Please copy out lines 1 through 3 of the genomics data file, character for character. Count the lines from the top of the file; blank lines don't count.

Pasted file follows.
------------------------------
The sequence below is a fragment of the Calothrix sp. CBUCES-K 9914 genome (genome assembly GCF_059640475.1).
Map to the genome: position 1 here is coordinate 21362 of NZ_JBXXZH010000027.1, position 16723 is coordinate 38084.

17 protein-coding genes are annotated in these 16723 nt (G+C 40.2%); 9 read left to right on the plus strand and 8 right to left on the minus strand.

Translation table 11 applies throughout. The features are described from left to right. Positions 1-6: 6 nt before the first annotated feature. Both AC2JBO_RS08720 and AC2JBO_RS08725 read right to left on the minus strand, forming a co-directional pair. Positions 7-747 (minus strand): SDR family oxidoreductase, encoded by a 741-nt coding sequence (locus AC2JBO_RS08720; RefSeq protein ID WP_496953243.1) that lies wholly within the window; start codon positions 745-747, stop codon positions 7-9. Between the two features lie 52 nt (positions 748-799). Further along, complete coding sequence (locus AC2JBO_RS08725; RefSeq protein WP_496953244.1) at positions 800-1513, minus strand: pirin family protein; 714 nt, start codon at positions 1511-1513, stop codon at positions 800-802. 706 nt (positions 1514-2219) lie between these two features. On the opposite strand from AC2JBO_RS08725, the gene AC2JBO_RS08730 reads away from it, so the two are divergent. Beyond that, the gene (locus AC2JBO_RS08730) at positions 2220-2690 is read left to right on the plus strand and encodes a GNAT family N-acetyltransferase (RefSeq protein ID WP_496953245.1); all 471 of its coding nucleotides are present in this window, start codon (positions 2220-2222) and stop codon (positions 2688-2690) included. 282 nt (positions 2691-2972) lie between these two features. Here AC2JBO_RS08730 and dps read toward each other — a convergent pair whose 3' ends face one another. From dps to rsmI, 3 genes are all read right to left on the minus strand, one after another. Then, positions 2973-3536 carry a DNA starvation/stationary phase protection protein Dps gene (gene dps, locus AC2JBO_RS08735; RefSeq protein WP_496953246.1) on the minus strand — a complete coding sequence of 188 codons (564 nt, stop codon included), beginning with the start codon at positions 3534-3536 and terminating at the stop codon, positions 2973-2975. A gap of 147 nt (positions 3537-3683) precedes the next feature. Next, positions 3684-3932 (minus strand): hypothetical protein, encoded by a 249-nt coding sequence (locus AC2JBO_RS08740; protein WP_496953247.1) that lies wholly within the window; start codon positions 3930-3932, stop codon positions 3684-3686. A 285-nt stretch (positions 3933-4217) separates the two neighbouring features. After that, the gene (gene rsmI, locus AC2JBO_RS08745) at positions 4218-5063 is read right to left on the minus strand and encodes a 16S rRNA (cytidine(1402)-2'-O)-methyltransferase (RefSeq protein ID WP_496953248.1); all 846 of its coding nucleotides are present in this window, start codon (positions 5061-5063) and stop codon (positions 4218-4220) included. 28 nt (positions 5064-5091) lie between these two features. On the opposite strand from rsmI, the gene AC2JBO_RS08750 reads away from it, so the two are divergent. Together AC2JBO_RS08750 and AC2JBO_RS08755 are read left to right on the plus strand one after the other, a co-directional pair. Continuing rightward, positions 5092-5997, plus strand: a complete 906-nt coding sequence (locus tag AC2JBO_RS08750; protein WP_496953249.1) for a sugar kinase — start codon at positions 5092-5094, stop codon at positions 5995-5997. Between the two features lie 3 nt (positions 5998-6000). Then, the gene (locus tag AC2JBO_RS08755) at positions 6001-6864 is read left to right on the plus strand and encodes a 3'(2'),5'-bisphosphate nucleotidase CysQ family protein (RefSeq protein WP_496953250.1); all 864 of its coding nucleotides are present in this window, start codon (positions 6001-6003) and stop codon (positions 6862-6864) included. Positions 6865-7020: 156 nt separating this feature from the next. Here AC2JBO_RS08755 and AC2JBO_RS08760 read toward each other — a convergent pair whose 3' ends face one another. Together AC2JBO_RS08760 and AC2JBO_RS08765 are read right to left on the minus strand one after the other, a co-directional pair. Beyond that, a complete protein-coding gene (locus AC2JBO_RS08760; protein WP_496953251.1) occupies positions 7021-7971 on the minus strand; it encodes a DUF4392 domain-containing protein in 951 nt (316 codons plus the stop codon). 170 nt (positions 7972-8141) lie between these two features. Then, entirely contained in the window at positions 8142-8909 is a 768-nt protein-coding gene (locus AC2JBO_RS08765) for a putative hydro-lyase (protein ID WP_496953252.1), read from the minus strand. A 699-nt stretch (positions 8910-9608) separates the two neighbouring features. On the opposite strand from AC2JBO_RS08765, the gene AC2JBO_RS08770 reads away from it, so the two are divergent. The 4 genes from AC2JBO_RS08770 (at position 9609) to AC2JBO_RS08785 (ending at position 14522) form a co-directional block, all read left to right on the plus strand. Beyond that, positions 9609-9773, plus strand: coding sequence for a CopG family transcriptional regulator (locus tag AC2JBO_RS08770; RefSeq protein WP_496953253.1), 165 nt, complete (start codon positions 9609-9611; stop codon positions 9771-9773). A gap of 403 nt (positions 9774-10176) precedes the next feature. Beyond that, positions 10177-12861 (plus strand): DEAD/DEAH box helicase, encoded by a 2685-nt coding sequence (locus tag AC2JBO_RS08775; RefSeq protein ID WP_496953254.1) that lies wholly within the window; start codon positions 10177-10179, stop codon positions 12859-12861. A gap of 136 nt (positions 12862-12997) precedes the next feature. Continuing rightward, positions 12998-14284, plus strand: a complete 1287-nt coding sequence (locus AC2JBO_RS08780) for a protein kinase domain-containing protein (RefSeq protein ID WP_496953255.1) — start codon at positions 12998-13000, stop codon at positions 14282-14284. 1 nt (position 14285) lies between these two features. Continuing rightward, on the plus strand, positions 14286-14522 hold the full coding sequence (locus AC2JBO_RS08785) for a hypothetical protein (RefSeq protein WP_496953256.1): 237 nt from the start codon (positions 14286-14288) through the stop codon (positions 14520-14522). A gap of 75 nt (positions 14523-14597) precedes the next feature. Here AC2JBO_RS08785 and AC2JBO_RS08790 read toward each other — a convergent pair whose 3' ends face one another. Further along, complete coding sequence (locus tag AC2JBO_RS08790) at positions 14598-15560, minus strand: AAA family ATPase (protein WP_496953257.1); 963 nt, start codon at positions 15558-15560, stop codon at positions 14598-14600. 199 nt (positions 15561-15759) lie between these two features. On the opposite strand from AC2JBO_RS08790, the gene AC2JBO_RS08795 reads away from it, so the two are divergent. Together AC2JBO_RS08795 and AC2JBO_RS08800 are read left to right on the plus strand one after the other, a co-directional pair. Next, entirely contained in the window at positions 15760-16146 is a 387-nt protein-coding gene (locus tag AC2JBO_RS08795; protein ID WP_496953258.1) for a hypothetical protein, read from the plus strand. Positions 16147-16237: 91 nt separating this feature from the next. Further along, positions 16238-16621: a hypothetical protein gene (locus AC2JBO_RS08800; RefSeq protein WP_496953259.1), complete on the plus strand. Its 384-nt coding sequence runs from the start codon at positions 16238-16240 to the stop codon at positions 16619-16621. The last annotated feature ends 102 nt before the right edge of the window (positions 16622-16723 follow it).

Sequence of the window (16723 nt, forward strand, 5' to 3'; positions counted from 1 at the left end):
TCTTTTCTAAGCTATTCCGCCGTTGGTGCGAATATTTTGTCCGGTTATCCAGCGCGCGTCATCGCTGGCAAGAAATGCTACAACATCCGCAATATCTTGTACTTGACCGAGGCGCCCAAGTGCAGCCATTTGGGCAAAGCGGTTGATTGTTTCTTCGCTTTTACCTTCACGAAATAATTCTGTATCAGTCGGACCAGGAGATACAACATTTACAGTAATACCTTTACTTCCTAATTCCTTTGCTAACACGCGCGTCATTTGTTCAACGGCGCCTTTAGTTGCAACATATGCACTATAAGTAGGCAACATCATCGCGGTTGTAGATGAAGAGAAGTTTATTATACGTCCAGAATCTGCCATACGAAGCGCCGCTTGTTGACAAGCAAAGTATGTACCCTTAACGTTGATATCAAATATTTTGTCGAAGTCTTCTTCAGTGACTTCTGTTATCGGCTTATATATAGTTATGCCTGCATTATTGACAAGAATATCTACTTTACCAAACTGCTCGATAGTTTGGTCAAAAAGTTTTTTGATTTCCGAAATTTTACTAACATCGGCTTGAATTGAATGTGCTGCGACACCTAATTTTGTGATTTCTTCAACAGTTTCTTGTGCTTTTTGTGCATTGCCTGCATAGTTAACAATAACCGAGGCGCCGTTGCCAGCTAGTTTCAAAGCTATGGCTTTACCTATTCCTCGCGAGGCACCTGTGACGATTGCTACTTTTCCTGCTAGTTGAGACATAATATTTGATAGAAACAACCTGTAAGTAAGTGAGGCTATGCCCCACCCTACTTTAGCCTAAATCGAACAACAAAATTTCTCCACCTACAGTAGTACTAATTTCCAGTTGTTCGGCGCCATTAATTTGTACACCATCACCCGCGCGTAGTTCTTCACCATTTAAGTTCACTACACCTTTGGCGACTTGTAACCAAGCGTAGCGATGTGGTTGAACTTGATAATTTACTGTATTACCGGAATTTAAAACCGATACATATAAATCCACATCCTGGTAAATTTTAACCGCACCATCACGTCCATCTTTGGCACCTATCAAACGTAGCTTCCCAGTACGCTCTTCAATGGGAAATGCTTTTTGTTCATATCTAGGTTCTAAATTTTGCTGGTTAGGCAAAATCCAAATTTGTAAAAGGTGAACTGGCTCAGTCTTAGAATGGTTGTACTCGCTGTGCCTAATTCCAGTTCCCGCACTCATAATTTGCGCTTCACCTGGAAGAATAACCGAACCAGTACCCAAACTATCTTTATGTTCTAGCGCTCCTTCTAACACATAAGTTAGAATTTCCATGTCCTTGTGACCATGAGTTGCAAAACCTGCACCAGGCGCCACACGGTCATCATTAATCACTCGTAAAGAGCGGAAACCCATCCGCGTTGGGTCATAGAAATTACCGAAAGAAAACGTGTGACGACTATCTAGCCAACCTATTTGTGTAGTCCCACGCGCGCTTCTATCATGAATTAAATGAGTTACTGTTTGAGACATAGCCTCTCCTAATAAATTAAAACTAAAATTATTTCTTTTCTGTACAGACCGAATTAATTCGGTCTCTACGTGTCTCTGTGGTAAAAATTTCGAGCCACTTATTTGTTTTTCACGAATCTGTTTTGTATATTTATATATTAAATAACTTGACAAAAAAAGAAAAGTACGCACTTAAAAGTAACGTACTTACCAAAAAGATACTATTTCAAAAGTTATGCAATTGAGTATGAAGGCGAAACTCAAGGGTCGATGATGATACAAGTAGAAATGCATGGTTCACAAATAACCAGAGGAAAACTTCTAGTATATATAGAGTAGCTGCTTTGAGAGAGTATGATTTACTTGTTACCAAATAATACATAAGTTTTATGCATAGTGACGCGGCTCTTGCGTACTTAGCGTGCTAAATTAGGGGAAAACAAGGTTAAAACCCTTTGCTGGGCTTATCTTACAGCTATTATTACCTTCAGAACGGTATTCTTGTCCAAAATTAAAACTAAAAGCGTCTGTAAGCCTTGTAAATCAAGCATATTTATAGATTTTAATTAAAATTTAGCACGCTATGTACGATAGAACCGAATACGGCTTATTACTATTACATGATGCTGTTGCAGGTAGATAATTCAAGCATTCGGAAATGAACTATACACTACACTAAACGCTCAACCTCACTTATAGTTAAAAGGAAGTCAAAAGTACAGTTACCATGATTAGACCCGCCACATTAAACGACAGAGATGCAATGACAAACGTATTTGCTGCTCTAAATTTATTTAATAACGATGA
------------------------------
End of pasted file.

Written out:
The sequence below is a fragment of the Calothrix sp. CBUCES-K 9914 genome (genome assembly GCF_059640475.1).
Map to the genome: position 1 here is coordinate 21362 of NZ_JBXXZH010000027.1, position 16723 is coordinate 38084.

17 protein-coding genes are annotated in these 16723 nt (G+C 40.2%); 9 read left to right on the plus strand and 8 right to left on the minus strand.